During caloric deprivation, the body prepares for the incoming carbs and calories it believes will be coming in soon, due to your past behavior. But it honestly doesn't know if you're going to quit this time or not, so it starts to hold water -- just in case you do quit.

When fat is emptied out of a fat cell, the fat cell atrophies and shrinks. The body doesn't want to do that if you're just going to quit next month and start eating carbs again, so it keeps the fat cells plumped with water for the time being.

Non-essential systems like hair growth are completely shut down. Metabolism and digestion slow to conserve calories. The body hopes the current starvation is only a temporary situation. And for yo-yo low-carb dieters, it is.

The body knows that.

It is not that low carb only gives you one single chance to lose weight effortlessly. The roadblock is what your body does to protect you from death the next time you use the famine pathway to try and achieve your weight-loss goals.

Obviously, a low-carb diet isn't starvation, but the body doesn't know that.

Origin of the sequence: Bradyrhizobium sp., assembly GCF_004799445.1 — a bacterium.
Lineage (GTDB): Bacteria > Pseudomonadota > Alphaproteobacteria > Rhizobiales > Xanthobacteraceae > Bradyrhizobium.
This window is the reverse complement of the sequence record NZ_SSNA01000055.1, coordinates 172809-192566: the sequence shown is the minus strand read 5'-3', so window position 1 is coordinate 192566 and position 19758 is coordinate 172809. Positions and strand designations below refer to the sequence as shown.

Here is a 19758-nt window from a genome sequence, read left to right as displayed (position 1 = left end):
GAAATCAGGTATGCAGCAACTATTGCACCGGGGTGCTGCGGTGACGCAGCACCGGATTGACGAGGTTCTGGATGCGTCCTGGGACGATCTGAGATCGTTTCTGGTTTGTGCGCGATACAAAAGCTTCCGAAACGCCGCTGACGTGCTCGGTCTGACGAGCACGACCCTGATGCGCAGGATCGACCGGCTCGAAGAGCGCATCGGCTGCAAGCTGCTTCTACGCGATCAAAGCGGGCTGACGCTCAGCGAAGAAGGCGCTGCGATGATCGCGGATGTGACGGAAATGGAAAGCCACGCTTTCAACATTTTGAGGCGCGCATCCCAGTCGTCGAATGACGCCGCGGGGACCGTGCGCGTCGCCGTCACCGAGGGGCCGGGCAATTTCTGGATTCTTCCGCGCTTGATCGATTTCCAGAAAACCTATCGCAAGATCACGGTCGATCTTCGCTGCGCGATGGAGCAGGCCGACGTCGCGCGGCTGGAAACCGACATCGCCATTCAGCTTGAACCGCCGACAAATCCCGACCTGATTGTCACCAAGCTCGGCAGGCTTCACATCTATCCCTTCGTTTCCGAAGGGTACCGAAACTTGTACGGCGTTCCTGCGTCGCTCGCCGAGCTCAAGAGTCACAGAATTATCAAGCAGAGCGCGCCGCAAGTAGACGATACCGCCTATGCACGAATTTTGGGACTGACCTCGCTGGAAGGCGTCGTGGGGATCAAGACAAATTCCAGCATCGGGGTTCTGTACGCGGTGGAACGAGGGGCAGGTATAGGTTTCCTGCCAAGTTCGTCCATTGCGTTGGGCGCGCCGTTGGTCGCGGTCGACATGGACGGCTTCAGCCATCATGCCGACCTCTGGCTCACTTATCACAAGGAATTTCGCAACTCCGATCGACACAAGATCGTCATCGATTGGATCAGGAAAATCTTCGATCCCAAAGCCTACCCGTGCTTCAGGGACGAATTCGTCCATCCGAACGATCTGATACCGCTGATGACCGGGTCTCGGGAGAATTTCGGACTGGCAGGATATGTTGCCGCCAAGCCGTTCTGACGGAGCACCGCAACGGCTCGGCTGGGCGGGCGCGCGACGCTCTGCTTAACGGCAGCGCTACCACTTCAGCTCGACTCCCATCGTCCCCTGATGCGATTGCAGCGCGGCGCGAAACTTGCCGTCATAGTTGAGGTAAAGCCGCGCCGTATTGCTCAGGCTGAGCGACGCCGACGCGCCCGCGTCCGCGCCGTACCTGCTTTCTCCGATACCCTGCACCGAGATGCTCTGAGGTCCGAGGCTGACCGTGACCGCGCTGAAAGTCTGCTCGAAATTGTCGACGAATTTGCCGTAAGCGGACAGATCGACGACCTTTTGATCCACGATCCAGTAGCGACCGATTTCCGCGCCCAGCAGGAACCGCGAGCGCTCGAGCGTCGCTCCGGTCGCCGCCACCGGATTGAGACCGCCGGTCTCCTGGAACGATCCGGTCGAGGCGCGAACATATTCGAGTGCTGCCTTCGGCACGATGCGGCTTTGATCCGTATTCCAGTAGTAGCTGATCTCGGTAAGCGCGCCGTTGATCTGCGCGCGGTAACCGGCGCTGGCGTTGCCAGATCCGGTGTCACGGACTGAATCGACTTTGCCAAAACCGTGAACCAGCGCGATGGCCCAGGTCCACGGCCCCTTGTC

Perhaps, this adaption to carb and calorie restriction just happens quicker for some folks than it does for others. Either way, what you don't want to do is push your body harder than it's willing to go. In my own experience, and from what I've seen in others, that can backfire on you.

Has Your Insulin Resistance or Food Intolerance Gotten Worse?


What type of damage did you do to yourself by leaving the low-carb lifestyle?

Most people who give up on low-carb diets and go back to eating carbs, for whatever reason, don't move to a healthy moderate-carb diet. What they do instead is return to their old ways of eating, or they will begin eating high carbs but combine it with their new pattern of eating high fat.

High carbs combined with high fat causes insulin resistance to get worse -- IF -- you have it.

If you don't have insulin resistance and eat high-carb, high-fat, that's a recipe for heart disease and a whole bunch of other troubles. You can't combine the two major dietary lifestyles (low-carb high-fat OR high-carb low-fat) without suffering the consequences.